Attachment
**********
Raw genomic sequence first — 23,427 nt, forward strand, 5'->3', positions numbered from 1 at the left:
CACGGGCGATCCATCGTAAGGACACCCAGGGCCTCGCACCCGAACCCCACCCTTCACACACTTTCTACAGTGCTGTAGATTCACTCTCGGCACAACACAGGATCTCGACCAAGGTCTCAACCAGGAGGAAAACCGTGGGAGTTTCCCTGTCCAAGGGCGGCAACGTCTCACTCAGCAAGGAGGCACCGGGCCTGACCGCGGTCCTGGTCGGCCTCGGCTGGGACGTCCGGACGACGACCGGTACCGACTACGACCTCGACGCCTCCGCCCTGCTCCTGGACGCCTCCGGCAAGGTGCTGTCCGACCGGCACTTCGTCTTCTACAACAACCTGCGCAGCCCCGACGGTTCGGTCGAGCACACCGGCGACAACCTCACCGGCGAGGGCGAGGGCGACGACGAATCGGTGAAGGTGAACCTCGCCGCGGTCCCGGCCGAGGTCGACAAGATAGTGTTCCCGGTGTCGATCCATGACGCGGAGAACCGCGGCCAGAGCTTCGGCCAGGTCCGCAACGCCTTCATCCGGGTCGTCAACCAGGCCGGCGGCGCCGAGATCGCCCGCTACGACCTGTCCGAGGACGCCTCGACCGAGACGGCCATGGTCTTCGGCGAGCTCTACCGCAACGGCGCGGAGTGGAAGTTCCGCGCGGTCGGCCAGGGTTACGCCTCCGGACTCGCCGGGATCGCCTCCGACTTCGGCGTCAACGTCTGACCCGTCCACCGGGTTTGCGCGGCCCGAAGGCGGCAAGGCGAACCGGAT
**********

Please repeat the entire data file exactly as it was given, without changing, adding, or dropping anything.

Raw genomic sequence first — 23,427 nt, forward strand, 5'->3', positions numbered from 1 at the left:
CACGGGCGATCCATCGTAAGGACACCCAGGGCCTCGCACCCGAACCCCACCCTTCACACACTTTCTACAGTGCTGTAGATTCACTCTCGGCACAACACAGGATCTCGACCAAGGTCTCAACCAGGAGGAAAACCGTGGGAGTTTCCCTGTCCAAGGGCGGCAACGTCTCACTCAGCAAGGAGGCACCGGGCCTGACCGCGGTCCTGGTCGGCCTCGGCTGGGACGTCCGGACGACGACCGGTACCGACTACGACCTCGACGCCTCCGCCCTGCTCCTGGACGCCTCCGGCAAGGTGCTGTCCGACCGGCACTTCGTCTTCTACAACAACCTGCGCAGCCCCGACGGTTCGGTCGAGCACACCGGCGACAACCTCACCGGCGAGGGCGAGGGCGACGACGAATCGGTGAAGGTGAACCTCGCCGCGGTCCCGGCCGAGGTCGACAAGATAGTGTTCCCGGTGTCGATCCATGACGCGGAGAACCGCGGCCAGAGCTTCGGCCAGGTCCGCAACGCCTTCATCCGGGTCGTCAACCAGGCCGGCGGCGCCGAGATCGCCCGCTACGACCTGTCCGAGGACGCCTCGACCGAGACGGCCATGGTCTTCGGCGAGCTCTACCGCAACGGCGCGGAGTGGAAGTTCCGCGCGGTCGGCCAGGGTTACGCCTCCGGACTCGCCGGGATCGCCTCCGACTTCGGCGTCAACGTCTGACCCGTCCACCGGGTTTGCGCGGCCCGAAGGCGGCAAGGCGAACCGGAT